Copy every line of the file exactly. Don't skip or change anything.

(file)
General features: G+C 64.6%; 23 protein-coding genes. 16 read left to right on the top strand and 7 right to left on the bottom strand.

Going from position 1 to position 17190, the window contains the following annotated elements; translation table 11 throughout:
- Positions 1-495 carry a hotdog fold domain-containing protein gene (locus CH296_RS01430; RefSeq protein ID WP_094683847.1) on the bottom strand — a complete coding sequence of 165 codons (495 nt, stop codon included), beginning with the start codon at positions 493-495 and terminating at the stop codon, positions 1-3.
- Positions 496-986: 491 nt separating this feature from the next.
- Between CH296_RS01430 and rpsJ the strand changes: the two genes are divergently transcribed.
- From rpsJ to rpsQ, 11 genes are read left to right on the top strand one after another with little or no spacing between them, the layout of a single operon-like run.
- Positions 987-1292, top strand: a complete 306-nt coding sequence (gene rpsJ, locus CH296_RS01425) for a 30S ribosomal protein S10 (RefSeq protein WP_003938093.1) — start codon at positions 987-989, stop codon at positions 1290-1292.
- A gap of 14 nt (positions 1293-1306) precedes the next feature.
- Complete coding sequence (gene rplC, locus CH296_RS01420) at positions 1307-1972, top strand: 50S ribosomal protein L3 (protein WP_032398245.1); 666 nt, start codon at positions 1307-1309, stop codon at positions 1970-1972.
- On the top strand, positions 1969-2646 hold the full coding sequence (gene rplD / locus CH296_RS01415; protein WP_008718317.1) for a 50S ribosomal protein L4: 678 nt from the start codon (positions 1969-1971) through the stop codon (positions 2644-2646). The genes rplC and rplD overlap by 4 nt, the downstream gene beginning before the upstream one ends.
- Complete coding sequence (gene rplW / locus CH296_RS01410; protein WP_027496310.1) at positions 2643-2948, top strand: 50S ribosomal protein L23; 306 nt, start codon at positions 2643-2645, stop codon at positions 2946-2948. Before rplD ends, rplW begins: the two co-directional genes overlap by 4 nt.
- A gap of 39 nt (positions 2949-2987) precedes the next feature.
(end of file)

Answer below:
General features: G+C 64.6%; 23 protein-coding genes. 16 read left to right on the top strand and 7 right to left on the bottom strand.

Going from position 1 to position 17190, the window contains the following annotated elements; translation table 11 throughout:
- Positions 1-495 carry a hotdog fold domain-containing protein gene (locus CH296_RS01430; RefSeq protein ID WP_094683847.1) on the bottom strand — a complete coding sequence of 165 codons (495 nt, stop codon included), beginning with the start codon at positions 493-495 and terminating at the stop codon, positions 1-3.
- Positions 496-986: 491 nt separating this feature from the next.
- Between CH296_RS01430 and rpsJ the strand changes: the two genes are divergently transcribed.
- From rpsJ to rpsQ, 11 genes are read left to right on the top strand one after another with little or no spacing between them, the layout of a single operon-like run.
- Positions 987-1292, top strand: a complete 306-nt coding sequence (gene rpsJ, locus CH296_RS01425) for a 30S ribosomal protein S10 (RefSeq protein WP_003938093.1) — start codon at positions 987-989, stop codon at positions 1290-1292.
- A gap of 14 nt (positions 1293-1306) precedes the next feature.
- Complete coding sequence (gene rplC, locus CH296_RS01420) at positions 1307-1972, top strand: 50S ribosomal protein L3 (protein WP_032398245.1); 666 nt, start codon at positions 1307-1309, stop codon at positions 1970-1972.
- On the top strand, positions 1969-2646 hold the full coding sequence (gene rplD / locus CH296_RS01415; protein WP_008718317.1) for a 50S ribosomal protein L4: 678 nt from the start codon (positions 1969-1971) through the stop codon (positions 2644-2646). The genes rplC and rplD overlap by 4 nt, the downstream gene beginning before the upstream one ends.
- Complete coding sequence (gene rplW / locus CH296_RS01410; protein WP_027496310.1) at positions 2643-2948, top strand: 50S ribosomal protein L23; 306 nt, start codon at positions 2643-2645, stop codon at positions 2946-2948. Before rplD ends, rplW begins: the two co-directional genes overlap by 4 nt.
- A gap of 39 nt (positions 2949-2987) precedes the next feature.